The Philips Tack endovascular system is a specialized implantable device that can optimize the treatment of dissections in patients with critical limb ischemia. The Tack 4F implant shown above has adaptive sizing for vessel diameters of 1.5 to 4.5 mm.
Peripheral artery disease (PAD), infamously known as the “silent killer”, is a vascular ailment where the blood flow in the arteries of the arms and lower extremities is affected. PAD is characterized as a progressive disorder because the health of patients affected by PAD can deteriorate with time. More than 200 million people in the world are affected by PAD and one study determined that the all-cause mortality rate over ten years was 33.1 percent for PAD patients.
There are four distinct stages of PAD, namely, asymptomatic, claudication, critical limb ischemia and acute limb ischemia. The onset of PAD is often asymptomatic and mostly associated with people who have comorbidities such as hypertension, hyperlipidemia and diabetes mellitus. Claudication is the stage where the blood flow to the lower extremities is limited, leading to pain and discomfort which relieves after a rest period. Critical limb ischemia is the chronic and advanced phase of PAD and is distinguished by consistent pain and non-healing wounds such as gangrene and ulcers in one or both legs. At this stage, there is an extreme artery block in the lower extremities, and this may also lead to stroke, amputation of the affected limb or even vascular death.
Current Approaches for Critical Limb Ischemia Treatment
Conventional percutaneous transluminal angioplasty (PTA) is the widely used treatment method for critical limb ischemia due to iliac and infrainguinal arterial occlusive disease and it has proved to hold a high limb salvage rate. This technique involves the insertion of a flexible plastic tube or catheter that has a balloon into the blocked artery. The balloon is then inflated which leads to the opening of the blocked vessel and results in the restoration of the blood flow. Most patients are allowed to return home the day after this treatment.
One of the prominent downsides of PTA are the dissections or mechanical tear of the arterial wall that occurs due to the invasion of the balloon, and they are called post-PTA dissections. The dissections can negatively impact the angioplasty by further damaging the site of incision and obstructing the blood flow.
Several other healing techniques include drug-eluting stent technology (the drug is released into the blood vessel when the stent is inserted), atherectomy technology (a device is used to cut or vaporize the plaques in the artery), lithoplasty (sound waves are used to break the blockage), endovascular bypass technology (the blood vessels are reconnected to enable normal blood flow) and deep vein arterialization (arterial blood is shunted to the deep veins).
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Philips’ Quest to Optimize the Treatment of Dissections in Patients with Critical Limb Ischemia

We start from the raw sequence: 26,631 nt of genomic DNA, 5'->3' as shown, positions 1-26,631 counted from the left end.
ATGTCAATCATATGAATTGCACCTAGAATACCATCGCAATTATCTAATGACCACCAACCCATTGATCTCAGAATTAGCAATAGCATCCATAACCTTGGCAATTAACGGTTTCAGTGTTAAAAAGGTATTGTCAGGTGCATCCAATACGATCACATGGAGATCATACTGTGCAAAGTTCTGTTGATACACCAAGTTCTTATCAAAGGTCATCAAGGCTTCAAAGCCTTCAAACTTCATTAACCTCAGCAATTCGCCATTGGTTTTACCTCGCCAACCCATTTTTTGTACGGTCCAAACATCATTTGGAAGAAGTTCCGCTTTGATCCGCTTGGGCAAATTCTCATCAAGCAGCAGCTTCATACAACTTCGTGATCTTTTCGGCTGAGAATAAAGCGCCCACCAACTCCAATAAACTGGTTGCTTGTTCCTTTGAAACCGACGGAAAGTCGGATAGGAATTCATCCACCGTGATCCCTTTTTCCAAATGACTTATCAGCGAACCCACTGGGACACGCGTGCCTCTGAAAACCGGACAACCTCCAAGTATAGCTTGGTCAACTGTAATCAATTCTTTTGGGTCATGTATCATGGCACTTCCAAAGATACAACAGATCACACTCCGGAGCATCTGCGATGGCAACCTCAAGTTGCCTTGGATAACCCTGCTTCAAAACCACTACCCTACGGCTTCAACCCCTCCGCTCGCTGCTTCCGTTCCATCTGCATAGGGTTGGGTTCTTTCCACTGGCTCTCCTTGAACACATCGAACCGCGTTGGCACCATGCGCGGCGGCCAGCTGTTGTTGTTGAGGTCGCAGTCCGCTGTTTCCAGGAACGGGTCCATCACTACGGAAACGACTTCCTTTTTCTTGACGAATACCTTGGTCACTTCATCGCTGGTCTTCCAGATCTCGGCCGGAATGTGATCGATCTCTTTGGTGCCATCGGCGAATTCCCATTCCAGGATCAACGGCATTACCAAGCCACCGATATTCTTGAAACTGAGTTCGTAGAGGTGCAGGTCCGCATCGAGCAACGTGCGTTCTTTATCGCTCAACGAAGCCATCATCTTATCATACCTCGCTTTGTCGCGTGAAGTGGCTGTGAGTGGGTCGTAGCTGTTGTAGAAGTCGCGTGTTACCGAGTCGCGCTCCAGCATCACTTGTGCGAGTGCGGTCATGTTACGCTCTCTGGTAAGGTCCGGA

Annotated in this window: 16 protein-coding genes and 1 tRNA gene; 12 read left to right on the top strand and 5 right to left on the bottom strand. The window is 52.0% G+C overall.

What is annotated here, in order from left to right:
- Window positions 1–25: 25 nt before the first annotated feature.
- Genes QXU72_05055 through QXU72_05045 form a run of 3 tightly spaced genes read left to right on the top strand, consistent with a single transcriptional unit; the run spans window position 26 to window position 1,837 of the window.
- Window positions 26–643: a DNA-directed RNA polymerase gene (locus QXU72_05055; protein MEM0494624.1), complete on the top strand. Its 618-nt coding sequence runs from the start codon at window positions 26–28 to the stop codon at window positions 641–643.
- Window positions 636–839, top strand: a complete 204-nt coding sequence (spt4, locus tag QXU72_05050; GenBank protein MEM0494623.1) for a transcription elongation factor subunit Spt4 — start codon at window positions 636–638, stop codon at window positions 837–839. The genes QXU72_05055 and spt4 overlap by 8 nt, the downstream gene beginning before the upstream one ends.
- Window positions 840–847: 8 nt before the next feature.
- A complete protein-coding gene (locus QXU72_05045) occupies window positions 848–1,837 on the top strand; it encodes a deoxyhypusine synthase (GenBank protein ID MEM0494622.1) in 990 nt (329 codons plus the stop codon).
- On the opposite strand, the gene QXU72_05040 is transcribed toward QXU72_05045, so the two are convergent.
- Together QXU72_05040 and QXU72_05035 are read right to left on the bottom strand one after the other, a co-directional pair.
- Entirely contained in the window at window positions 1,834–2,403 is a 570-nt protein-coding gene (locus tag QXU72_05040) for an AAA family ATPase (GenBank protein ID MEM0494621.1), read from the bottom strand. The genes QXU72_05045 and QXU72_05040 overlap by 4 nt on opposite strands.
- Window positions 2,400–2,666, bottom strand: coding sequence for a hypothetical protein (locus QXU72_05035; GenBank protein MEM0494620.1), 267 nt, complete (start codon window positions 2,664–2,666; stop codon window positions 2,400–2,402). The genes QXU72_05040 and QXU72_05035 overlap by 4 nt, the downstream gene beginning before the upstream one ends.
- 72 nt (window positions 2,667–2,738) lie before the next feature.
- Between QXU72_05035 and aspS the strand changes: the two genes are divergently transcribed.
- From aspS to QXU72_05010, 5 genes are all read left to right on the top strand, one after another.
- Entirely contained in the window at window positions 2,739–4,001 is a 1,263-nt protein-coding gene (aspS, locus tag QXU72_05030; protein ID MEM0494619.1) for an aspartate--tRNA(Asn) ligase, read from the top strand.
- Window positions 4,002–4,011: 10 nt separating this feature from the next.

Royal Philips has been researching and developing treatment for critical limb ischemia. In 2018, the commpany announced the Stellarex 0.014″ Drug-Coated Balloon for below-the-knee PTA. The balloon aids in efficient drug delivery at the clogged artery and this method has its advantages such as effective tissue residency and minimal particulate loss.
After three years of clinical research, Philips has announced that their Tack (4F) endovascular system has shown promising results for arterial dissection repair following balloon angioplasty in patients with critical limb ischemia. These results were collected from a three-year follow-up in the Tack Optimized Balloon Angioplasty (TOBA) II below-the-knee clinical trial.
The Tack Endovascular System (4F, 1.5-4.5mm) aids in the repair of post-PTA dissection(s) and is intended to be used in mid/distal popliteal, tibial and peroneal arteries that are 1.5 mm to 4.5 mm in diameter. The Tack endovascular system is an innovative technology and the first of its kind to acquire approval from the US Food and Drug Administration (FDA). The Tack 4F implant has the adaptive sizing property which enables it to resize itself according to the target vessel’s diameter thereby avoiding the injury of the affected arteries and conserving the healthy tissues around them.
Three-Year Follow-Up in the TOBA II Below-the-Knee Clinical Trial
For a period of three years, 233 patients at 41 international sites were involved in the TOBA II below-the-knee clinical trial. This clinical trial evaluated the efficacy and safety of post-angioplasty dissection repair using the Tack endovascular system in patients with critical limb ischemia and infrapopliteal disease.
The results of the three-year analysis of TOBA II indicated high limb salvage rate of 93.9 percent in patients with critical limb ischemia. There was 69.6 percent freedom from clinically-driven target lesion revascularization in all patients. The 36-month long trial period showed sustained improvement in patient-reported quality-of-life and mobility measures.
“In treating peripheral arterial disease below the knee with balloon angioplasty, dissections of the popliteal, tibial and peroneal arteries occur with considerable frequency,” said Chris Landon, business leader of Image Guided Therapy Devices at Philips in the company’s press release. “With the Tack endovascular system from Philips, interventionists can reliably repair below-the-knee arterial dissections — and in doing so, improve major amputation rates and quality of life.”